What this school doesn’t realise is that through this lengthy, filtered process, they’ll be left with a system that could be faulty. Plus it’ll likely be difficult to maintain due to poor installation practices.

By engaging a no-win, no-fee consultancy, they are offloading the responsibility, and the school’s entire fire safety strategy, to someone whose only interest is winning the bid so that they can claim their fee.

Another scenario would be that for the lifetime of the system, the school could be tied into using a maintenance company out of their control. Some fire alarm companies do not allow you to use anyone other than themselves once you’ve installed their system.

We’ve seen it before where a school wanted us as their maintenance provider, but were locked in with another provider. This resulted in them paying up to £20k per year for maintenance instead of what should have been approximately £5k. That’s £15k extra per year wasted because the right questions didn’t get asked by the people who were responsible.

When a job’s won solely on price, the profit margin for the winning contractor is slim. That often means the temptation to cut corners will be high. If the school has no one fighting their corner, they will be the ones left paying the price.

Schools don’t buy fire alarms often, nor should they if they’ve got a reliable system and a trusted maintenance provider. But when they do install a new system, great care should be taken when deciding who’s right for the job.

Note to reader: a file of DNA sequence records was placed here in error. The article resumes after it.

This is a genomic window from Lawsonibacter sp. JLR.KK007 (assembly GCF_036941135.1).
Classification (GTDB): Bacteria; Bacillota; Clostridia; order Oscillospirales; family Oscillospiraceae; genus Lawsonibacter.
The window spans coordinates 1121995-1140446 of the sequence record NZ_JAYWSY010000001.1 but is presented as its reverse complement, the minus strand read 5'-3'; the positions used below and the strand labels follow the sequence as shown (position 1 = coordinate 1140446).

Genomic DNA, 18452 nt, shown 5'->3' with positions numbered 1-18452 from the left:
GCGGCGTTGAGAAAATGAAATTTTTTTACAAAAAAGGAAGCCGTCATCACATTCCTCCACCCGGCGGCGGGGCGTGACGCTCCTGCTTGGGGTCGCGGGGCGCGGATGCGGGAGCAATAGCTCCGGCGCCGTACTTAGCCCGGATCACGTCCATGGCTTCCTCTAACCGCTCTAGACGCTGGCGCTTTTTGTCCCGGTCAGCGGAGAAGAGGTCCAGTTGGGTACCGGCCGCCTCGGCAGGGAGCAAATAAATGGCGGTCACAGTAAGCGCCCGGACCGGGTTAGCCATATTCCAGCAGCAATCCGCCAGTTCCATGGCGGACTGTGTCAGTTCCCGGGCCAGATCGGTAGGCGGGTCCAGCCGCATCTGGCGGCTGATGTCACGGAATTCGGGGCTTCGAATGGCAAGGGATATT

Have you taken into consideration the overall quality of the service, the thoroughness of the design, and the compatibility with the level of cover required from the fire risk assessment?

Questions Schools Need to Ask:

  • What is the reputation of the fire alarm installation company, and are they BAFE accredited?
  • Will I be able to find parts for this over the next 10 years or is supply limited?
  • Can any fire alarm company maintain this alarm once installed?
  • What will I have to do if there are any building extensions?
  • Where is the product in its lifecycle*?
  • Is there a warranty on the alarm?

If all of these factors were considered, not only cost, schools would be more likely to get a quality product installed by a trusted provider. This may mean more of up-front capital, but it will pay for itself time-and-time-again by being reliable and commercially available. Plus, they could have the system maintained by a contractor of the school’s choice instead of one they’re stuck with.

All the best,

Paul Field
Chief School Fire Safety Supporter

If you work for a school and you’re in need of a new fire alarm, or an analysis of your current fire safety strategy, please feel free to reach out and give us a call on 01277 724 653 – we’d be happy to talk you through your options.